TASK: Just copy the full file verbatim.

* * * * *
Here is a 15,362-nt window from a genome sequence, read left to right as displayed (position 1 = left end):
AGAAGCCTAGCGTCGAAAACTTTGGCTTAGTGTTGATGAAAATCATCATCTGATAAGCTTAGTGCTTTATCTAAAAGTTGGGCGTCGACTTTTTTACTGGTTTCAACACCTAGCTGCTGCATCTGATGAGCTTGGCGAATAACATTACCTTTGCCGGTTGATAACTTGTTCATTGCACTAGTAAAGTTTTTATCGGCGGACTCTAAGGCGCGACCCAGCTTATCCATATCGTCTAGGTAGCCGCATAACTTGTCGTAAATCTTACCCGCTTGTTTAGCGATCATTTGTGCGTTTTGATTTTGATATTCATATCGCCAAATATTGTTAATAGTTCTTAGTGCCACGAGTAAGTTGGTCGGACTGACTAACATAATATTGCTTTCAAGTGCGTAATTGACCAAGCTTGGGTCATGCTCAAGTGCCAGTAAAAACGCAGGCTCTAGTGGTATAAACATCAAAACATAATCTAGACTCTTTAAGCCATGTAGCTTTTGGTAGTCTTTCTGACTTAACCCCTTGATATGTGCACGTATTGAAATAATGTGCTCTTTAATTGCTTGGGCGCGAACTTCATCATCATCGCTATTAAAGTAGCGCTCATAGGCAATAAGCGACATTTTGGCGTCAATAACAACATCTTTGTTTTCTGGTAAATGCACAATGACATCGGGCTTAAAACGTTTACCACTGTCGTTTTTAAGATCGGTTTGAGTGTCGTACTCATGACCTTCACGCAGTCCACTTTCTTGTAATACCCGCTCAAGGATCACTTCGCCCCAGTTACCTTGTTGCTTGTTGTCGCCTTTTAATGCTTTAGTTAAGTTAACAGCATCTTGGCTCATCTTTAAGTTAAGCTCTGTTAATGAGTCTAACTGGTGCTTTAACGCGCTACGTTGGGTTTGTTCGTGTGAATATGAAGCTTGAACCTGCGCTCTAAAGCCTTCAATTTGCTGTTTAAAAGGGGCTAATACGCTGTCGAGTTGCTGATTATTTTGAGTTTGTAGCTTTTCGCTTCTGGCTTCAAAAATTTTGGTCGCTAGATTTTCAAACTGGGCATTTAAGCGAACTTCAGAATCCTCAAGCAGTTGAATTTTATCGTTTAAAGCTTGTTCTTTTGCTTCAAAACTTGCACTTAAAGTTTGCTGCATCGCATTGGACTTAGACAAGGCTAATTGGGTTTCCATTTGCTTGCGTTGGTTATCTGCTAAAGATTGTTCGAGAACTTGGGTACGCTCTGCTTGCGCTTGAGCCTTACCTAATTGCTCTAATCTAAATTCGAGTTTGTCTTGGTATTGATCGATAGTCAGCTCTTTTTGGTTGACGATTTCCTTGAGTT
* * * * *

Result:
Here is a 15,362-nt window from a genome sequence, read left to right as displayed (position 1 = left end):
AGAAGCCTAGCGTCGAAAACTTTGGCTTAGTGTTGATGAAAATCATCATCTGATAAGCTTAGTGCTTTATCTAAAAGTTGGGCGTCGACTTTTTTACTGGTTTCAACACCTAGCTGCTGCATCTGATGAGCTTGGCGAATAACATTACCTTTGCCGGTTGATAACTTGTTCATTGCACTAGTAAAGTTTTTATCGGCGGACTCTAAGGCGCGACCCAGCTTATCCATATCGTCTAGGTAGCCGCATAACTTGTCGTAAATCTTACCCGCTTGTTTAGCGATCATTTGTGCGTTTTGATTTTGATATTCATATCGCCAAATATTGTTAATAGTTCTTAGTGCCACGAGTAAGTTGGTCGGACTGACTAACATAATATTGCTTTCAAGTGCGTAATTGACCAAGCTTGGGTCATGCTCAAGTGCCAGTAAAAACGCAGGCTCTAGTGGTATAAACATCAAAACATAATCTAGACTCTTTAAGCCATGTAGCTTTTGGTAGTCTTTCTGACTTAACCCCTTGATATGTGCACGTATTGAAATAATGTGCTCTTTAATTGCTTGGGCGCGAACTTCATCATCATCGCTATTAAAGTAGCGCTCATAGGCAATAAGCGACATTTTGGCGTCAATAACAACATCTTTGTTTTCTGGTAAATGCACAATGACATCGGGCTTAAAACGTTTACCACTGTCGTTTTTAAGATCGGTTTGAGTGTCGTACTCATGACCTTCACGCAGTCCACTTTCTTGTAATACCCGCTCAAGGATCACTTCGCCCCAGTTACCTTGTTGCTTGTTGTCGCCTTTTAATGCTTTAGTTAAGTTAACAGCATCTTGGCTCATCTTTAAGTTAAGCTCTGTTAATGAGTCTAACTGGTGCTTTAACGCGCTACGTTGGGTTTGTTCGTGTGAATATGAAGCTTGAACCTGCGCTCTAAAGCCTTCAATTTGCTGTTTAAAAGGGGCTAATACGCTGTCGAGTTGCTGATTATTTTGAGTTTGTAGCTTTTCGCTTCTGGCTTCAAAAATTTTGGTCGCTAGATTTTCAAACTGGGCATTTAAGCGAACTTCAGAATCCTCAAGCAGTTGAATTTTATCGTTTAAAGCTTGTTCTTTTGCTTCAAAACTTGCACTTAAAGTTTGCTGCATCGCATTGGACTTAGACAAGGCTAATTGGGTTTCCATTTGCTTGCGTTGGTTATCTGCTAAAGATTGTTCGAGAACTTGGGTACGCTCTGCTTGCGCTTGAGCCTTACCTAATTGCTCTAATCTAAATTCGAGTTTGTCTTGGTATTGATCGATAGTCAGCTCTTTTTGGTTGACGATTTCCTTGAGTT